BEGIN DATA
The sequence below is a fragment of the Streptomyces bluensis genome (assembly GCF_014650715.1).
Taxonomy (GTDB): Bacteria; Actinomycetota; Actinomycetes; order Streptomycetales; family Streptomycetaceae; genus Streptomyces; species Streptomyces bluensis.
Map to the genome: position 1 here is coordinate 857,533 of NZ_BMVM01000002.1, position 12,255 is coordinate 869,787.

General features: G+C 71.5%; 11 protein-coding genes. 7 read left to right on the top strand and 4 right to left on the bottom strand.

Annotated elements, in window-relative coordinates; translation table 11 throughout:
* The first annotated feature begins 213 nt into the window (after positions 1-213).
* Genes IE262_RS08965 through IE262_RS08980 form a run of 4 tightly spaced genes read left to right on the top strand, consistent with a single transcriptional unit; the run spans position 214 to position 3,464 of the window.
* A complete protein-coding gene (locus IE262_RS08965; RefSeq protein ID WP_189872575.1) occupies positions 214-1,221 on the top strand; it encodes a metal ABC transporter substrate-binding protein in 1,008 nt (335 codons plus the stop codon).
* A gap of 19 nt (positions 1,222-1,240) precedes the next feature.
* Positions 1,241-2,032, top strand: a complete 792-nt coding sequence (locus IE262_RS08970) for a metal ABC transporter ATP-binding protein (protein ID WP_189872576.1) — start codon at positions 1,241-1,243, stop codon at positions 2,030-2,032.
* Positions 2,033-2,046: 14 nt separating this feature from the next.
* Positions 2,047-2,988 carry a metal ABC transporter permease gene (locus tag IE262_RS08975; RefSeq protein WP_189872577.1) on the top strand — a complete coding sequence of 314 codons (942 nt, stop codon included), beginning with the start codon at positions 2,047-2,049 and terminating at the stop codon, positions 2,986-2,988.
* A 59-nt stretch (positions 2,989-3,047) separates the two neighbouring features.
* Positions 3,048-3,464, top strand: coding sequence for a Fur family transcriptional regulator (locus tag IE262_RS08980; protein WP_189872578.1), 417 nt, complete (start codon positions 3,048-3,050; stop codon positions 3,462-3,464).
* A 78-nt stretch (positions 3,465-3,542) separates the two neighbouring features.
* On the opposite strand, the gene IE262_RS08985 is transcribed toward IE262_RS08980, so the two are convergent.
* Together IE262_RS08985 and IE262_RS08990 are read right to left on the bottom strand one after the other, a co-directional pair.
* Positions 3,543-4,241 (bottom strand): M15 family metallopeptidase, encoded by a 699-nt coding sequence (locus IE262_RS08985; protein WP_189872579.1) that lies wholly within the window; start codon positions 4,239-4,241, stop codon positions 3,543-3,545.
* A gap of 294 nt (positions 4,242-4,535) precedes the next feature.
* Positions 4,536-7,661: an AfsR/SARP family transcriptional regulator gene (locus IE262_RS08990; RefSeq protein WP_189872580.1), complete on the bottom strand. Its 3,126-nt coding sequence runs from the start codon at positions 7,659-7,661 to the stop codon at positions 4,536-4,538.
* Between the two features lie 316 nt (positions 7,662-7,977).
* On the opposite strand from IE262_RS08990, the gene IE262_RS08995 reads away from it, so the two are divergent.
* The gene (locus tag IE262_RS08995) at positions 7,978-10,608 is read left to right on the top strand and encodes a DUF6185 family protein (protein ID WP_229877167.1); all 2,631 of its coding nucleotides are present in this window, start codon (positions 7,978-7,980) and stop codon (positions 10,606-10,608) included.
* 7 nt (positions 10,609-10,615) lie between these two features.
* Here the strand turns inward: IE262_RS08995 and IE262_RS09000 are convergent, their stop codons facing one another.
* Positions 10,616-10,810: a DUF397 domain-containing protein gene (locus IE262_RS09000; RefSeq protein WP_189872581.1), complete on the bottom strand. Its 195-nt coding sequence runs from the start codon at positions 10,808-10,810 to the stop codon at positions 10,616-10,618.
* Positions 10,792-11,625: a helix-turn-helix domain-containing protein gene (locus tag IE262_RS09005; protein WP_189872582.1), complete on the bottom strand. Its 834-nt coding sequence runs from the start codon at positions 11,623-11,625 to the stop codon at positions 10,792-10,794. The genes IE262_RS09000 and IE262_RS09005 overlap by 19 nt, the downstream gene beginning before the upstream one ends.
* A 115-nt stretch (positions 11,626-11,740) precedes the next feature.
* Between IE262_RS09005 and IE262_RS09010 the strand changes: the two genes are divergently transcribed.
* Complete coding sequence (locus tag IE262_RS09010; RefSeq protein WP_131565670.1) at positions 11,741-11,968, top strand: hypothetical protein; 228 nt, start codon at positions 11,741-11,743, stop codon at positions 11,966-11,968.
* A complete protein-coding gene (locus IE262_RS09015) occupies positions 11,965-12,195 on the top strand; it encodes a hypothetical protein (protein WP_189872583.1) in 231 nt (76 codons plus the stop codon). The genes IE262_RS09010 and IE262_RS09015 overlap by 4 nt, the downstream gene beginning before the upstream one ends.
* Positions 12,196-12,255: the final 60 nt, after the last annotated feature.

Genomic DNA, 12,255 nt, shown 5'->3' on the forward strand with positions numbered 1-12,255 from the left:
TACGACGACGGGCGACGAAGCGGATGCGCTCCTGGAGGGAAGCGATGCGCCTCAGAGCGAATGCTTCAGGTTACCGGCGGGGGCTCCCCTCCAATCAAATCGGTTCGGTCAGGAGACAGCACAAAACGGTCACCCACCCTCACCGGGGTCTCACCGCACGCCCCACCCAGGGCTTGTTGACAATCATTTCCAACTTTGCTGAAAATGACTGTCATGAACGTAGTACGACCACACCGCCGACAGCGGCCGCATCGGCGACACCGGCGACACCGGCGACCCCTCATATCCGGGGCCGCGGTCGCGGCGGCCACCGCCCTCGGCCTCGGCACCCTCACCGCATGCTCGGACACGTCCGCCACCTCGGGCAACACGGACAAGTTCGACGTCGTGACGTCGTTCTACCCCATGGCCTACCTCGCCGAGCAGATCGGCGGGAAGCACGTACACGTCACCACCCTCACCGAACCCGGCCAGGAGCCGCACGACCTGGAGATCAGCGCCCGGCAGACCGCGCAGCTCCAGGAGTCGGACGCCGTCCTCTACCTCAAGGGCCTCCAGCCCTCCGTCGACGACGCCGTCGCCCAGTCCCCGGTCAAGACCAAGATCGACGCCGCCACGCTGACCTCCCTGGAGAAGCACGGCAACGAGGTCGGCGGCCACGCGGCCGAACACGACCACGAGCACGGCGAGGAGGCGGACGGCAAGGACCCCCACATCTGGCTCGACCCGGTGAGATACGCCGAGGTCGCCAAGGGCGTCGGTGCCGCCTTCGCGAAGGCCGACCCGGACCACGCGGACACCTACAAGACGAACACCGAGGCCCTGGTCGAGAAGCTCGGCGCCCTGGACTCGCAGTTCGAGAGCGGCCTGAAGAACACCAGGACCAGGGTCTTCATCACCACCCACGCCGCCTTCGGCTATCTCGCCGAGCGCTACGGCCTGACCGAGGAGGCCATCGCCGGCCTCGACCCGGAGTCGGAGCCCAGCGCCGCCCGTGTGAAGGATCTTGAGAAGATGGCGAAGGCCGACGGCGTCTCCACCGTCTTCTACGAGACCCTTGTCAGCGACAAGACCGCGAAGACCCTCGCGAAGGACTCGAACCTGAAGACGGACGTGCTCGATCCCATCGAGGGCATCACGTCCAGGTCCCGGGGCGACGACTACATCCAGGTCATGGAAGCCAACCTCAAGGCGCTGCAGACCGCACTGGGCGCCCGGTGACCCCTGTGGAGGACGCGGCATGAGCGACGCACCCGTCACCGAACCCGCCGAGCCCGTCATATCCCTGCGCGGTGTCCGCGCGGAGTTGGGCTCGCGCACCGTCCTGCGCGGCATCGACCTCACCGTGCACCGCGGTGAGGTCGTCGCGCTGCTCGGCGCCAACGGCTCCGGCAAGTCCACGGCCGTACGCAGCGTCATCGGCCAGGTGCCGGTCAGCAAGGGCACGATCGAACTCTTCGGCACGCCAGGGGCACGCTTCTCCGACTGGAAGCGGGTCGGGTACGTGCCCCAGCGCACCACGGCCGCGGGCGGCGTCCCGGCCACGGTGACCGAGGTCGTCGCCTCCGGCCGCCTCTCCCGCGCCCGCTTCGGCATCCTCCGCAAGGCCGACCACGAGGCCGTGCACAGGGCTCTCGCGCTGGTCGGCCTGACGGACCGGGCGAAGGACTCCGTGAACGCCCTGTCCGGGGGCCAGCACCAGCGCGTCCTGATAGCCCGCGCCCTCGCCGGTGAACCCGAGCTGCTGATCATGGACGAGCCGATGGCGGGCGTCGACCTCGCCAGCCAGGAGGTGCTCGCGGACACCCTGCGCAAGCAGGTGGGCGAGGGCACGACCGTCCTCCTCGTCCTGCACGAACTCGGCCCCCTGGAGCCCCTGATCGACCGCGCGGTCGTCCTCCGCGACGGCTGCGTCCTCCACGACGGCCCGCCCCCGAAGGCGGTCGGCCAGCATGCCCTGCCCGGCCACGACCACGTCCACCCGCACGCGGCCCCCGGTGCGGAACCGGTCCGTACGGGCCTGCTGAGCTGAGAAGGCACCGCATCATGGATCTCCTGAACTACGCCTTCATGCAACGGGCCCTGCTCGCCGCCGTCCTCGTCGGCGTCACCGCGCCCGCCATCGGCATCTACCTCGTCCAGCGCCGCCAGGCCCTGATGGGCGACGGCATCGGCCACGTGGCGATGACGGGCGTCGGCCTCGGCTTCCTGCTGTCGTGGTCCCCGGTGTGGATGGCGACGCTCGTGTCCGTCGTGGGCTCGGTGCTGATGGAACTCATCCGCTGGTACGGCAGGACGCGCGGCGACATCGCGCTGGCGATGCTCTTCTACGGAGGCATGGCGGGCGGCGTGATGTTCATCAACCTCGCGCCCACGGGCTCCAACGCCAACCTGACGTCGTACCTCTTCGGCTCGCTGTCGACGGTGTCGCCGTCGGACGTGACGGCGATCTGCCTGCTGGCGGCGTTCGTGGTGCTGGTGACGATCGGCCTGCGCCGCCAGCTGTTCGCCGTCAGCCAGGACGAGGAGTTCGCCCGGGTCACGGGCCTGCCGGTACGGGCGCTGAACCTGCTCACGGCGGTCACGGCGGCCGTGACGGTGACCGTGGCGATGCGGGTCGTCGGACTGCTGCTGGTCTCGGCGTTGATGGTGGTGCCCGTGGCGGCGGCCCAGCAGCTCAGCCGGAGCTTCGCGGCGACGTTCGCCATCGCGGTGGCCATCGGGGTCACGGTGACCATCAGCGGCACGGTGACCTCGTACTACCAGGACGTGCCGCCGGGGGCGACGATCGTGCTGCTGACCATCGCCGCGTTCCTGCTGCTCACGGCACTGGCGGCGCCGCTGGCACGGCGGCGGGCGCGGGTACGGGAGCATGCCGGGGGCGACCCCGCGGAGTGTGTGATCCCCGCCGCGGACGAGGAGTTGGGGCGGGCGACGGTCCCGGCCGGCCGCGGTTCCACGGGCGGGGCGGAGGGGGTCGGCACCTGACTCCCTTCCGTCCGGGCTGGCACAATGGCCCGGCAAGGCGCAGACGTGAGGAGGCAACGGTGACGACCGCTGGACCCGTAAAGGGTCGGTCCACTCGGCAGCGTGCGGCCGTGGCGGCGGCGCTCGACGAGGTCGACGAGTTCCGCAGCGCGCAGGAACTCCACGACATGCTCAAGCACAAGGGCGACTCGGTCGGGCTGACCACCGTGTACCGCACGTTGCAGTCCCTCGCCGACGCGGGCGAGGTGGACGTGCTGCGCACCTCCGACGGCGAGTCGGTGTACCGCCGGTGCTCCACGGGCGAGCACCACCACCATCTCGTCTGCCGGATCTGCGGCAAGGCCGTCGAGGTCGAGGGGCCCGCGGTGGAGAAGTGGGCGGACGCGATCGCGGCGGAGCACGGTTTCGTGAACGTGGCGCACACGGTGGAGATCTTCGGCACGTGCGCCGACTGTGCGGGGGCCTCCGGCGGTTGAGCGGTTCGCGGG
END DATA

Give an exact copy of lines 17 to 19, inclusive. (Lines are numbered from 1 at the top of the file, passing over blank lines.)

* Together IE262_RS08985 and IE262_RS08990 are read right to left on the bottom strand one after the other, a co-directional pair.
* Positions 3,543-4,241 (bottom strand): M15 family metallopeptidase, encoded by a 699-nt coding sequence (locus IE262_RS08985; protein WP_189872579.1) that lies wholly within the window; start codon positions 4,239-4,241, stop codon positions 3,543-3,545.
* A gap of 294 nt (positions 4,242-4,535) precedes the next feature.